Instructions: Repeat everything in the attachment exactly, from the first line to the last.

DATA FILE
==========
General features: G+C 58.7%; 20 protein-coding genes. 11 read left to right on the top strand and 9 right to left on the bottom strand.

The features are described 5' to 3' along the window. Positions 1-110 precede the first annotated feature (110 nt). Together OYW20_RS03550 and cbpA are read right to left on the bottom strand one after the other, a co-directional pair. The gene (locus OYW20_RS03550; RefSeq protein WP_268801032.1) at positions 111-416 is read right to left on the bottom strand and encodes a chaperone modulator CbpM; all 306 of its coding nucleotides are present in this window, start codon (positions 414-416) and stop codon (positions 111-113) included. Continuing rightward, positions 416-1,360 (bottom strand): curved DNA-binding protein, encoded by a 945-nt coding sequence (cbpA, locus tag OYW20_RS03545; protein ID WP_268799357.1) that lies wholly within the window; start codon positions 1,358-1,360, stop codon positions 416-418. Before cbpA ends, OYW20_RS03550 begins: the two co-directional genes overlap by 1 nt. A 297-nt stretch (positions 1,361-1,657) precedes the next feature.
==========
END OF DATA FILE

General features: G+C 58.7%; 20 protein-coding genes. 11 read left to right on the top strand and 9 right to left on the bottom strand.

The features are described 5' to 3' along the window. Positions 1-110 precede the first annotated feature (110 nt). Together OYW20_RS03550 and cbpA are read right to left on the bottom strand one after the other, a co-directional pair. The gene (locus OYW20_RS03550; RefSeq protein WP_268801032.1) at positions 111-416 is read right to left on the bottom strand and encodes a chaperone modulator CbpM; all 306 of its coding nucleotides are present in this window, start codon (positions 414-416) and stop codon (positions 111-113) included. Continuing rightward, positions 416-1,360 (bottom strand): curved DNA-binding protein, encoded by a 945-nt coding sequence (cbpA, locus tag OYW20_RS03545; protein ID WP_268799357.1) that lies wholly within the window; start codon positions 1,358-1,360, stop codon positions 416-418. Before cbpA ends, OYW20_RS03550 begins: the two co-directional genes overlap by 1 nt. A 297-nt stretch (positions 1,361-1,657) precedes the next feature.